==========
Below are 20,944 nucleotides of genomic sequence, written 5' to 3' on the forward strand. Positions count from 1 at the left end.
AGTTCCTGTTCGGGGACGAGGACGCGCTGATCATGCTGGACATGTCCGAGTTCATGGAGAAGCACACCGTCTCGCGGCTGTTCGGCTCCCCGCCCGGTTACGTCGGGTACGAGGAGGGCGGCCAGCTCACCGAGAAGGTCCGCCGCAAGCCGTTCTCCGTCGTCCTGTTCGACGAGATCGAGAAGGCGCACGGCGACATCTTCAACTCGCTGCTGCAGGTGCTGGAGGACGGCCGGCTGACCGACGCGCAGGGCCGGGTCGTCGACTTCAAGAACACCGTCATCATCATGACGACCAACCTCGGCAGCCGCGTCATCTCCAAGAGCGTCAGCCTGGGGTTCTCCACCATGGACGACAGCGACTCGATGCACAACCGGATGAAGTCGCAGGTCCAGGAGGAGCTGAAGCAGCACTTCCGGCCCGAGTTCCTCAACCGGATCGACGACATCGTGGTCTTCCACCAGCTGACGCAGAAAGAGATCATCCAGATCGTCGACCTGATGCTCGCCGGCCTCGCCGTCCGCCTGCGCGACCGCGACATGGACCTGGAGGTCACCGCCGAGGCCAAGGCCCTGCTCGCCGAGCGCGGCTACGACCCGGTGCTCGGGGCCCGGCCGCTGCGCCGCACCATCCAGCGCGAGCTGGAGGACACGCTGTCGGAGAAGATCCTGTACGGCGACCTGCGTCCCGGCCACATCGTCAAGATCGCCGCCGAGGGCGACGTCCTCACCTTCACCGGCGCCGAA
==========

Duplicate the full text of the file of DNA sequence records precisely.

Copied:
Below are 20,944 nucleotides of genomic sequence, written 5' to 3' on the forward strand. Positions count from 1 at the left end.
AGTTCCTGTTCGGGGACGAGGACGCGCTGATCATGCTGGACATGTCCGAGTTCATGGAGAAGCACACCGTCTCGCGGCTGTTCGGCTCCCCGCCCGGTTACGTCGGGTACGAGGAGGGCGGCCAGCTCACCGAGAAGGTCCGCCGCAAGCCGTTCTCCGTCGTCCTGTTCGACGAGATCGAGAAGGCGCACGGCGACATCTTCAACTCGCTGCTGCAGGTGCTGGAGGACGGCCGGCTGACCGACGCGCAGGGCCGGGTCGTCGACTTCAAGAACACCGTCATCATCATGACGACCAACCTCGGCAGCCGCGTCATCTCCAAGAGCGTCAGCCTGGGGTTCTCCACCATGGACGACAGCGACTCGATGCACAACCGGATGAAGTCGCAGGTCCAGGAGGAGCTGAAGCAGCACTTCCGGCCCGAGTTCCTCAACCGGATCGACGACATCGTGGTCTTCCACCAGCTGACGCAGAAAGAGATCATCCAGATCGTCGACCTGATGCTCGCCGGCCTCGCCGTCCGCCTGCGCGACCGCGACATGGACCTGGAGGTCACCGCCGAGGCCAAGGCCCTGCTCGCCGAGCGCGGCTACGACCCGGTGCTCGGGGCCCGGCCGCTGCGCCGCACCATCCAGCGCGAGCTGGAGGACACGCTGTCGGAGAAGATCCTGTACGGCGACCTGCGTCCCGGCCACATCGTCAAGATCGCCGCCGAGGGCGACGTCCTCACCTTCACCGGCGCCGAA